PML(N) in a pickle
The decision by Makhdum Javed Hashmi to join the PTI along with daughter and MNA Maimuna Hashmi is yet another reflection of the sad state of affairs prevailing in the PML(N). Hashmi was the most prominent PML(N) leader who stood by Nawaz Sharif steadfastly and continued to criticise Musharraf, braving threats and incarceration. That Hashmi remained tight-lipped regarding why he was leaving the party would raise questions all the more so after his remark that he had no complaints against the leadership. In any case, departure is a reflection of the party leadership’s failure to keep internal differences within manageable limits.
While the PML(N) has declared that it wants the government to go, the party remains badly divided over the question of tactics. Fearful of the army using any agitation as an excuse to take over, Nawaz has stopped short of giving a call for the overthrow of the government. After taking the memo case to the SC which is seen by the PPP as an attempt to derail democracy, Nawaz is on the defensive over the memo affair. He now says that the elections could be held after the Senate polls in March. He has also stressed the need to put what he calls the genie of army and ISI back into the bottle. An altogether different stand is taken by the party hard liners. Shahbaz has condemned Gilani’s remarks about the army maintaining that the prime minister had violated his oath. Khwaja Saad Rafique has demanded that the party’s legislators resign from the NA to force the government to hold elections. Unless the PML(N) leadership is able to resolve the issues, Javed Hashmi might not be last party leader to abandon it.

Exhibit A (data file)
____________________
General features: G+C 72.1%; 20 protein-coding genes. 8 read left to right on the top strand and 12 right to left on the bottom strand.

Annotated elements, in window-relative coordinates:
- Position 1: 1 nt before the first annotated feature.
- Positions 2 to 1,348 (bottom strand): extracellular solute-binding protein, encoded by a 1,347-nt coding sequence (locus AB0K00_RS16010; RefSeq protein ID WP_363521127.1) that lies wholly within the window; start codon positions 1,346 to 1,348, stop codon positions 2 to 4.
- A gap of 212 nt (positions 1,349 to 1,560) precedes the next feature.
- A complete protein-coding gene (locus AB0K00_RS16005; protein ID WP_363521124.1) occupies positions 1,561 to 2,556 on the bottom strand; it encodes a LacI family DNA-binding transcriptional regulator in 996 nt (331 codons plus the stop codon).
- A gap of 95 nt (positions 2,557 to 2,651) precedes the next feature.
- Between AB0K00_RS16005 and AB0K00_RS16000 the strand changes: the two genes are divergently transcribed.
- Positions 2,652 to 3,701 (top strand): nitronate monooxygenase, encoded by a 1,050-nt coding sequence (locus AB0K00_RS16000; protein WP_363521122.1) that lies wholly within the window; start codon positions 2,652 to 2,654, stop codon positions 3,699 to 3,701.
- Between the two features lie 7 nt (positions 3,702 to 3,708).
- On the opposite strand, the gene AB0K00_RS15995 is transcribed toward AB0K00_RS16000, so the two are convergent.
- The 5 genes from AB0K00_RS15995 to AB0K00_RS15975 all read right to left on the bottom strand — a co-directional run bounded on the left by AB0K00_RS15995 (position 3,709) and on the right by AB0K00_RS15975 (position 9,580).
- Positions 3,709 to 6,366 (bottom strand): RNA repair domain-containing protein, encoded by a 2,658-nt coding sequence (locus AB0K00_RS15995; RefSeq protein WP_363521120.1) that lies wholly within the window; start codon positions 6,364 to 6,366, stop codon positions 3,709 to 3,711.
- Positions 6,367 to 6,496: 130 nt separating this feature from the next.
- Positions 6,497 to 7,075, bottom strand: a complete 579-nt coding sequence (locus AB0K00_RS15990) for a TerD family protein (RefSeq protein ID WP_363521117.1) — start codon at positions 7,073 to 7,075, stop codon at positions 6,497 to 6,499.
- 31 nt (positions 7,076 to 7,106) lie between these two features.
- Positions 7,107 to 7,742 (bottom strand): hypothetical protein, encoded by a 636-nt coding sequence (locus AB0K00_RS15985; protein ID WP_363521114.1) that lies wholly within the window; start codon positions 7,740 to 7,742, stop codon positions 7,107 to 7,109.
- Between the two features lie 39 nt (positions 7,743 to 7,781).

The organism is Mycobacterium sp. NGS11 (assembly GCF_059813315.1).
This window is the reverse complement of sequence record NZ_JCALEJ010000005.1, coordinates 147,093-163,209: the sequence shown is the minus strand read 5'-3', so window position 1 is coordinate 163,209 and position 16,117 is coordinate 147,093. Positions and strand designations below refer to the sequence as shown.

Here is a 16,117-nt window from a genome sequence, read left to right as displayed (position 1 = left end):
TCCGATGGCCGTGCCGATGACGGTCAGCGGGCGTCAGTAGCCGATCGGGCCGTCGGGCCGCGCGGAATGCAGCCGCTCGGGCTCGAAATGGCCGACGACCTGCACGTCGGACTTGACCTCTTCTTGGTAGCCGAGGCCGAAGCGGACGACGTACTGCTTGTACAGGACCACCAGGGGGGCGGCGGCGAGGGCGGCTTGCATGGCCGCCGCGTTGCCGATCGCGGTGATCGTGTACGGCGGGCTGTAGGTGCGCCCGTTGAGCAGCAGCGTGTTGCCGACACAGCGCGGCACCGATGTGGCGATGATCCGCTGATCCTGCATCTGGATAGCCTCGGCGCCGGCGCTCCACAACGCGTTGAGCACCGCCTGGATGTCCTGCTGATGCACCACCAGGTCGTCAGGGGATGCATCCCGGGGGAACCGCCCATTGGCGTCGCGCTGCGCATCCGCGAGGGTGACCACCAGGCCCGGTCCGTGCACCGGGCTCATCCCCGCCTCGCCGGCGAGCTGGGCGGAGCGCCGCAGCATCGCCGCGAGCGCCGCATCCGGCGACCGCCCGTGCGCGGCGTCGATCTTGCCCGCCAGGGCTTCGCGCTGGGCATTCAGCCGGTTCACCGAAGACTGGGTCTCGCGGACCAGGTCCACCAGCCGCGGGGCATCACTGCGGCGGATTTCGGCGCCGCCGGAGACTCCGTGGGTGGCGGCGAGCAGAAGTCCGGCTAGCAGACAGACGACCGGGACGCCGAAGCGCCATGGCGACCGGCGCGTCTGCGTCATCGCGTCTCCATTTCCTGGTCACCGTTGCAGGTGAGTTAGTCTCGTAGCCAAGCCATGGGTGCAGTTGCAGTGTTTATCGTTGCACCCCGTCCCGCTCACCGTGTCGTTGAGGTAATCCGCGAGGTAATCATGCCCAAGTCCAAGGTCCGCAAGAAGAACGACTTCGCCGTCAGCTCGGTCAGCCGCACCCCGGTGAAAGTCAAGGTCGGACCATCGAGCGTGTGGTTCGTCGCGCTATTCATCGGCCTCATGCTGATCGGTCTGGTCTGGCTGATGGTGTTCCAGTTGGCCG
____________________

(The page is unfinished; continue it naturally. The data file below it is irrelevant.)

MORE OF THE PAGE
The departure of PML(N)’s stalwart from Multan has further weakened the party in the Seraiki area. Any further desertion from Punjab would make its electoral prospects grim. With PTI making advances, the PPP too is likely to find itself in a similar situation in Punjab. The PPP-led government would not last long if the offstage players were to manage to affect desertions from the alliance. The only way the two parties can face the challenge is by joining hands. This does not seem possible in the presence of the differences within the PML(N).